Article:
Winter Olympics 2014: Lizzy Yarnold closing in on skeleton gold for Great Britain in Sochi

The 25-year-old edges closer to winning gold today with two runs left

Lizzy Yarnold begins the final two runs of the skeleton today, and looks destined to be crowned the winner of the event by 5.30pm this evening.

The 25-year-old Kent slider holds a 0.44sec advantage over American rival Noelle Pikus-Pace, and the British world No 1 is in the form of her life, having won the World Cup last month.

Yarnold will begin the final two runs of the skeleton with the lead over Pikus-Pace. It stretches beyond half a second over Elena Nikitina. In the world of skeleton those are big differences — especially as the Russian finished the first run yesterday 0.05sec short of Yarnold’s benchmark. Yet the world of skeleton is also one where a small slip can have disastrous consequences.

“It is sport,” said Nikitina. “Anything can happen.”

Nikitina’s first run yesterday showed what can happen. The performance of the 21-year-old from Moscow was remarkable. She came 15th at the last world championships — won by Shelley Rudman, who is destined to finish outside the medals here — but has set up camp at Sanki and it showed. So too did her raw power. She was the only woman to go quicker than Yarnold through any of the time checks. On both runs she was the fastest starter but then slowed — if she can maintain her pace then she could threaten.

Anyone who watched any London 2012 event outside the swimming pool knows that home advantage can help athletes achieve the incredible.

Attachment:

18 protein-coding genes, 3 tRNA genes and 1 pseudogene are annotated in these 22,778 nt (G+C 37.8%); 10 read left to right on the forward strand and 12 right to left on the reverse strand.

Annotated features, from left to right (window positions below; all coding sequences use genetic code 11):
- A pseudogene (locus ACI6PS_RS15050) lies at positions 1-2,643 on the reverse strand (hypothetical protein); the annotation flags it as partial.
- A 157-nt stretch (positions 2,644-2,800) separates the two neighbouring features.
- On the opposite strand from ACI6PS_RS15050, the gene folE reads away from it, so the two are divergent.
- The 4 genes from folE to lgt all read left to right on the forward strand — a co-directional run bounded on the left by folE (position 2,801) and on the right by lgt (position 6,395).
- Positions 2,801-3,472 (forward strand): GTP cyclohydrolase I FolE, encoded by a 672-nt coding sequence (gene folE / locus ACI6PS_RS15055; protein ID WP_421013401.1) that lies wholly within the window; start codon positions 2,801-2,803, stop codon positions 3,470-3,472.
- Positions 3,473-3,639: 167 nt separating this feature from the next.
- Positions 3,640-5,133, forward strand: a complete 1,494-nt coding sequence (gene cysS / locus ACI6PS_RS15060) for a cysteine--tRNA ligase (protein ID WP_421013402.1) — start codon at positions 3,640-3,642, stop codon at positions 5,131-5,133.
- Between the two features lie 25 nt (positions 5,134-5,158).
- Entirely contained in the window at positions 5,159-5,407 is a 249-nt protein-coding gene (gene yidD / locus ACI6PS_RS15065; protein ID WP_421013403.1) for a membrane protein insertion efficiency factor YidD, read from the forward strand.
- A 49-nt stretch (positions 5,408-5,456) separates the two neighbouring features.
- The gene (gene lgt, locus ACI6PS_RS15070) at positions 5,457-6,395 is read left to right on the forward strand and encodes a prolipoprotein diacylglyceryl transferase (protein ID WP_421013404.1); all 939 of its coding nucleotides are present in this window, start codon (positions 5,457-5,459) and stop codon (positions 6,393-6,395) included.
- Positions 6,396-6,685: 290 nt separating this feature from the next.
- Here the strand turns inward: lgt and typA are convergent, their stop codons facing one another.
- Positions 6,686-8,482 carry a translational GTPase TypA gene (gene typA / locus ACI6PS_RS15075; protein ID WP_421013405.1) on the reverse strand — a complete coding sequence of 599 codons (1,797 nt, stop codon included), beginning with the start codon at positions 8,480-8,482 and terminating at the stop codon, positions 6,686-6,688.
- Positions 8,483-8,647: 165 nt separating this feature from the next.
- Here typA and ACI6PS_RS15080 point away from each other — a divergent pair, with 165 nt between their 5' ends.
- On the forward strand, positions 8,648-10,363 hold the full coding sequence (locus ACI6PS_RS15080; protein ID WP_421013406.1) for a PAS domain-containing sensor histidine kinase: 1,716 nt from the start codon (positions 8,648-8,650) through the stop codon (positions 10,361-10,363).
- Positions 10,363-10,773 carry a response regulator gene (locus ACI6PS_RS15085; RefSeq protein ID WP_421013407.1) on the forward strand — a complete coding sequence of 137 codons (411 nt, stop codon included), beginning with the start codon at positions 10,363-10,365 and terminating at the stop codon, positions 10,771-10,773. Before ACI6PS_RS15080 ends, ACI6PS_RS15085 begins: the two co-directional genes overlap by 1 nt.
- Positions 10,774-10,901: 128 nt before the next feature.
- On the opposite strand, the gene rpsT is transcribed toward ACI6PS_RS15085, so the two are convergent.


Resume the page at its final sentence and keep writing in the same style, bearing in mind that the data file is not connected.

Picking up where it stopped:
Nevertheless Yarnold, the daughter of a farmer whose first sporting love was athletics, should become the Olympic champion. Much will depend on how she deals with a very different pressure.

“I haven’t been thinking about other people’s expectations at all,” said Yarnold. “I think I have such high expectations for myself.”

 

There is reason beyond what it says on the scoreboard to believe Yarnold will complete the two runs with a lead intact. Nobody has ever gone faster than the 78.8mph she recorded on her second run down the world’s longest skeleton course.

She will be watched by her parents, friends and other family; the happy band she likes to call the Yarny Army. Most of them are sporting T-shirts with Yarnold’s face plastered across them and the face of this single-minded young woman, who turned up at a talent spotting contest run by UK Sport five years ago fancying her chances as a modern pentathlete, is likely to become recognised by a much wider audience should things turn out as expected.

But should she need a reminder of how thin the dividing line between gold — and anything less now would be a disappointment — then she only need look to the woman who will proceed her on to the track.

Four years ago Pikus-Pace, who missed the 2006 Games after being hit by a bobsleigh, seemed a sure thing for a medal ahead of the fourth and final run. The 31-year-old made one mistake and it slipped quickly from her grasp.

Rudman, the other Briton in the 20-strong field, lies 11th. The silver medal winner in Turin eight years ago has not had a good week and is nearly one and a half seconds short of the medal positions.

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